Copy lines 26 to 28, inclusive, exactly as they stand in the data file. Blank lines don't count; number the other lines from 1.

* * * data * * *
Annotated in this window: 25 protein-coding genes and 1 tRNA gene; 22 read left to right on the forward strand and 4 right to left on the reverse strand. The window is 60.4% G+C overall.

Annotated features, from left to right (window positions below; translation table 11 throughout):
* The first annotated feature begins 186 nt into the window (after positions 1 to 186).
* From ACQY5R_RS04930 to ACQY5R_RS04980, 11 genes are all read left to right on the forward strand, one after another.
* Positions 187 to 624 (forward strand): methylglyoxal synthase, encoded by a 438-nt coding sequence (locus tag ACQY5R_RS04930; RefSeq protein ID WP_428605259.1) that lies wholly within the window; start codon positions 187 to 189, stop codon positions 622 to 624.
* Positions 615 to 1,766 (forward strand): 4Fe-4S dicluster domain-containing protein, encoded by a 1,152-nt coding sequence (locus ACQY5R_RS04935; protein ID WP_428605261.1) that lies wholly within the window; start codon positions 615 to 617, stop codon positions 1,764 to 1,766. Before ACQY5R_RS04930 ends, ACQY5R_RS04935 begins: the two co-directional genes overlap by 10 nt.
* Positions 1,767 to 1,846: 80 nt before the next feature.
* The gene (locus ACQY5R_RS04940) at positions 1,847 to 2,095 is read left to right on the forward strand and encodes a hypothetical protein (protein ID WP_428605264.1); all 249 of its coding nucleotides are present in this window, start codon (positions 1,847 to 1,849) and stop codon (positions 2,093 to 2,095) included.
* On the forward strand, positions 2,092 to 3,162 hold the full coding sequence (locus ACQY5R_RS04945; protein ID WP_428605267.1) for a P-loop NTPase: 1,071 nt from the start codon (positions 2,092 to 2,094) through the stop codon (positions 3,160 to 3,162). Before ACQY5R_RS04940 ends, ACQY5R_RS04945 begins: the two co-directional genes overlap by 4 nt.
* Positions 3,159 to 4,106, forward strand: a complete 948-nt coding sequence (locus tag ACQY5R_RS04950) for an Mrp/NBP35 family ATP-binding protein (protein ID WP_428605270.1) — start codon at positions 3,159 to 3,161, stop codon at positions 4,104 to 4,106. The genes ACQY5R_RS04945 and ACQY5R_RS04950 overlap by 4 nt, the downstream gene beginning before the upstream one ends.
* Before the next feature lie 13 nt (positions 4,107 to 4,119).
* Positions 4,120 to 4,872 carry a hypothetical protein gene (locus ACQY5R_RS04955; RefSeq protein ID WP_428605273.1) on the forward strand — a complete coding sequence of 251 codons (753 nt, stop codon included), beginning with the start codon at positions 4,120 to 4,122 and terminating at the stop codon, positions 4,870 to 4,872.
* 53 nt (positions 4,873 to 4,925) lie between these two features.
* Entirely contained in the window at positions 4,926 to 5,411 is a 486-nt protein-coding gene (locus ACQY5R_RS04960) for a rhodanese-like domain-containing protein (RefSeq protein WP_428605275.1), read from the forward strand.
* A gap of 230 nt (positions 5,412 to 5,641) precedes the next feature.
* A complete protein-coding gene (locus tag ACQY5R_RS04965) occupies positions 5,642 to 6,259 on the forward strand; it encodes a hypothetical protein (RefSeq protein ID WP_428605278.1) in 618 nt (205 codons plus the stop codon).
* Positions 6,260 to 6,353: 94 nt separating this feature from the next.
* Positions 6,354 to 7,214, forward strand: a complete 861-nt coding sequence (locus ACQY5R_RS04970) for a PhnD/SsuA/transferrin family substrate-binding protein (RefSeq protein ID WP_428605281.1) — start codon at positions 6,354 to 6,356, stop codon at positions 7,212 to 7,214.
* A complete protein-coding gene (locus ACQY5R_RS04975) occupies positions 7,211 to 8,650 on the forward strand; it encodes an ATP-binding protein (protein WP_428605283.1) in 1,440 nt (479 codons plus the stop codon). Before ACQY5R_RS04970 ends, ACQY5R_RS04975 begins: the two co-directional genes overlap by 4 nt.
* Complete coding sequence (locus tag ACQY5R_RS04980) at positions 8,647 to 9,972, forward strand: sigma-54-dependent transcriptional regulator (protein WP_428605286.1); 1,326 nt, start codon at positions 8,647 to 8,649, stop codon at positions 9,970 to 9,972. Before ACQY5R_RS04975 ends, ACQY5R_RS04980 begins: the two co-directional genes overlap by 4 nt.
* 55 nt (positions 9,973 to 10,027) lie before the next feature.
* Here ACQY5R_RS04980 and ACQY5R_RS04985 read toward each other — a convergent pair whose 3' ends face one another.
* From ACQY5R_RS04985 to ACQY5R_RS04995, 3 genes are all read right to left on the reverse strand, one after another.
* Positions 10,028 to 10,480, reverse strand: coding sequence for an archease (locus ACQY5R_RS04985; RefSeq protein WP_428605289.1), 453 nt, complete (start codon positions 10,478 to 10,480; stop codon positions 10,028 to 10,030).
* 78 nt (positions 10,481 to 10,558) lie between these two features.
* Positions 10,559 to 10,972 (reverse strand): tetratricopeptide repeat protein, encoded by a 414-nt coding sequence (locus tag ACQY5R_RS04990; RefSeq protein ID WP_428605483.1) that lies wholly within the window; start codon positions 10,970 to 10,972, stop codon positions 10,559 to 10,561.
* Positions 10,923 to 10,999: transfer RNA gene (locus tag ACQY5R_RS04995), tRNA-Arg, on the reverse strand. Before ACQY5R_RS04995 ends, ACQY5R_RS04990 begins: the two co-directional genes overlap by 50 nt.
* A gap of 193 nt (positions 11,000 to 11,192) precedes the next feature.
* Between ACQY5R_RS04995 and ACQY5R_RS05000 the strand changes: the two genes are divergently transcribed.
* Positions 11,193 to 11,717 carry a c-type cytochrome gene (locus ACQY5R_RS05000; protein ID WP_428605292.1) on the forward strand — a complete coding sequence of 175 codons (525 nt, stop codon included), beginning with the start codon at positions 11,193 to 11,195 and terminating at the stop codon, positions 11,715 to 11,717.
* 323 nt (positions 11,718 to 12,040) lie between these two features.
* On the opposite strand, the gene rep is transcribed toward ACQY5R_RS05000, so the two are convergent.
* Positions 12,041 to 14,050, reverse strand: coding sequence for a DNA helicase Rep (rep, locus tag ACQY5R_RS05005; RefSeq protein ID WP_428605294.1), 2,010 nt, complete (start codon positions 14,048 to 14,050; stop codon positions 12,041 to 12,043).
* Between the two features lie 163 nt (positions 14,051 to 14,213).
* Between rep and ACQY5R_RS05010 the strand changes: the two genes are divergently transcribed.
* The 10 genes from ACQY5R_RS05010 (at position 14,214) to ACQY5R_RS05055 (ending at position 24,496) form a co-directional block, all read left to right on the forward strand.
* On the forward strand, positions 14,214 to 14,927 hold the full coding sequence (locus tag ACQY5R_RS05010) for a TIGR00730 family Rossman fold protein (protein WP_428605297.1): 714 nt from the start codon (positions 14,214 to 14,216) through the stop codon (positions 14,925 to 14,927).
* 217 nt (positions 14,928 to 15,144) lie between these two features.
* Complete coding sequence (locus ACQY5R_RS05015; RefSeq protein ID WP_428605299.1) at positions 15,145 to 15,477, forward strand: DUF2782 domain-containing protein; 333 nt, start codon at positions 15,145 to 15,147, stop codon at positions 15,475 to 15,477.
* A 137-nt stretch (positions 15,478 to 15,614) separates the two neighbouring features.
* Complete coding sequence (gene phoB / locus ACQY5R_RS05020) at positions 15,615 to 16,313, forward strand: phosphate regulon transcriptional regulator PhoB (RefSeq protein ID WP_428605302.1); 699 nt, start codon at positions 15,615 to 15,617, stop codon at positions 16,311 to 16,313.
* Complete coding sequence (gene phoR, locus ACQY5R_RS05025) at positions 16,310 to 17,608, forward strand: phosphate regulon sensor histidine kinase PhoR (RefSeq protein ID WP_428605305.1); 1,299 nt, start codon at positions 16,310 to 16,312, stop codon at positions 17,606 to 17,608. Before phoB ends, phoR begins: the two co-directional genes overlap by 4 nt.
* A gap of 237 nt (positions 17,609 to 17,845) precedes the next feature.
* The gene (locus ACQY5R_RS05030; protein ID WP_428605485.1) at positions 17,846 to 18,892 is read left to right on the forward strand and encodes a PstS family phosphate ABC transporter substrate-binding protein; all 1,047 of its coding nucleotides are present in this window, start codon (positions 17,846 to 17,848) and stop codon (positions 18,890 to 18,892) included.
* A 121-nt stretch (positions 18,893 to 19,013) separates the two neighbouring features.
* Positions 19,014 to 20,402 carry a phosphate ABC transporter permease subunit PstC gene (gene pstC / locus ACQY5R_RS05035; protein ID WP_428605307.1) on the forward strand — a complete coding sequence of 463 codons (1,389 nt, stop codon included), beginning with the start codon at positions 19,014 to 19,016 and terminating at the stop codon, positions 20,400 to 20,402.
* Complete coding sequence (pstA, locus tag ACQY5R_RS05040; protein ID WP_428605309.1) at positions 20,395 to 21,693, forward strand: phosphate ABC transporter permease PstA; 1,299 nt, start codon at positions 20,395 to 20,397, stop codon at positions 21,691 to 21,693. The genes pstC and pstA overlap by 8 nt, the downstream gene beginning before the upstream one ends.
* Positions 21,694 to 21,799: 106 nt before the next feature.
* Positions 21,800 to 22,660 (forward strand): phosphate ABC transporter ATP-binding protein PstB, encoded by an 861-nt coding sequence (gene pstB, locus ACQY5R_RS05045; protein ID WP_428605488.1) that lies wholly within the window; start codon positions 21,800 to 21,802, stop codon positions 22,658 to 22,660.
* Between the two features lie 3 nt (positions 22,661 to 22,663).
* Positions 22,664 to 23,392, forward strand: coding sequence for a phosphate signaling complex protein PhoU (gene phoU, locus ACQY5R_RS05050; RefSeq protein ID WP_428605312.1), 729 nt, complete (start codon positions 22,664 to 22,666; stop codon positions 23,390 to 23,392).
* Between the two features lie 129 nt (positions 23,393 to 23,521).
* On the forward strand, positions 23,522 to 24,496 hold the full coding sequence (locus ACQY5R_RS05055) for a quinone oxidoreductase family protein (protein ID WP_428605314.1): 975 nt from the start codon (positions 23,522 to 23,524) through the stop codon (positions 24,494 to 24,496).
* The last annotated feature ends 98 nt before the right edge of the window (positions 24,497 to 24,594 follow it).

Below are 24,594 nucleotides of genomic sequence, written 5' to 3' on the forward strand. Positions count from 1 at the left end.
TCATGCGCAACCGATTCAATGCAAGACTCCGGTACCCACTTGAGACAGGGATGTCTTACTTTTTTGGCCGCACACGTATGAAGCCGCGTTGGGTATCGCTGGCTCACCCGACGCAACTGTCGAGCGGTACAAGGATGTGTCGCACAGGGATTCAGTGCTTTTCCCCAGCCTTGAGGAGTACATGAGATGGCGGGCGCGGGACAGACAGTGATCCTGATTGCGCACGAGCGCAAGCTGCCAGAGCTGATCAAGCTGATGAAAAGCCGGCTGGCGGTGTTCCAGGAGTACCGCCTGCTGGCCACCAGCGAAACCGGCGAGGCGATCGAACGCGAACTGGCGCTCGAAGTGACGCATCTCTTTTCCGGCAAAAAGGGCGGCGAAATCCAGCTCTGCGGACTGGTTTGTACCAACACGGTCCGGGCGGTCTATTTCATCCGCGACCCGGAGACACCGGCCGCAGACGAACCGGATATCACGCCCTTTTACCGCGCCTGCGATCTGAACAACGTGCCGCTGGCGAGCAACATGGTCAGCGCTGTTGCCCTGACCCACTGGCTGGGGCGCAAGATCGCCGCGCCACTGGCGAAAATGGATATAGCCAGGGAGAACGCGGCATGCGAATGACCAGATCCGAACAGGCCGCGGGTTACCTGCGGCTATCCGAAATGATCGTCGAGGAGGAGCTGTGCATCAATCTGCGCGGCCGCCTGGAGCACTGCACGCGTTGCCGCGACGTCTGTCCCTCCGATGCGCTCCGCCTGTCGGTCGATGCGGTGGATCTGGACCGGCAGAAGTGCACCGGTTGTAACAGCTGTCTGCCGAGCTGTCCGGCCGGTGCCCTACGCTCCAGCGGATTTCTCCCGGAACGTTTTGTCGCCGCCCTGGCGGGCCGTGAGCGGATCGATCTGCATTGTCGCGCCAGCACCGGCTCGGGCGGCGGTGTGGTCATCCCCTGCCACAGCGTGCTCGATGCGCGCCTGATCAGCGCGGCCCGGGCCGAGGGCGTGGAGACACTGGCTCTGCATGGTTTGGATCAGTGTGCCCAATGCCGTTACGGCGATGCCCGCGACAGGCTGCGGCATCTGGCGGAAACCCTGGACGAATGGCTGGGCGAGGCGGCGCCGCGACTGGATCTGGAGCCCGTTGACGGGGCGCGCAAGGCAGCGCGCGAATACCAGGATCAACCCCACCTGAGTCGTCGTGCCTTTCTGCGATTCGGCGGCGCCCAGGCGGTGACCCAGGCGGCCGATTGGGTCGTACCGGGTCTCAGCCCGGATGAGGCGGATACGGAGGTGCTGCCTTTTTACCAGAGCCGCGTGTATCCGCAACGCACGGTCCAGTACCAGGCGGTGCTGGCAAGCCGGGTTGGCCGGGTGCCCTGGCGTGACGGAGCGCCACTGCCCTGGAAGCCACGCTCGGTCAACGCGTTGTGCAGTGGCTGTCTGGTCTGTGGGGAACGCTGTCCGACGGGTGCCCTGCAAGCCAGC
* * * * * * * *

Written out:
* Positions 10,559 to 10,972 (reverse strand): tetratricopeptide repeat protein, encoded by a 414-nt coding sequence (locus tag ACQY5R_RS04990; RefSeq protein ID WP_428605483.1) that lies wholly within the window; start codon positions 10,970 to 10,972, stop codon positions 10,559 to 10,561.
* Positions 10,923 to 10,999: transfer RNA gene (locus tag ACQY5R_RS04995), tRNA-Arg, on the reverse strand. Before ACQY5R_RS04995 ends, ACQY5R_RS04990 begins: the two co-directional genes overlap by 50 nt.
* A gap of 193 nt (positions 11,000 to 11,192) precedes the next feature.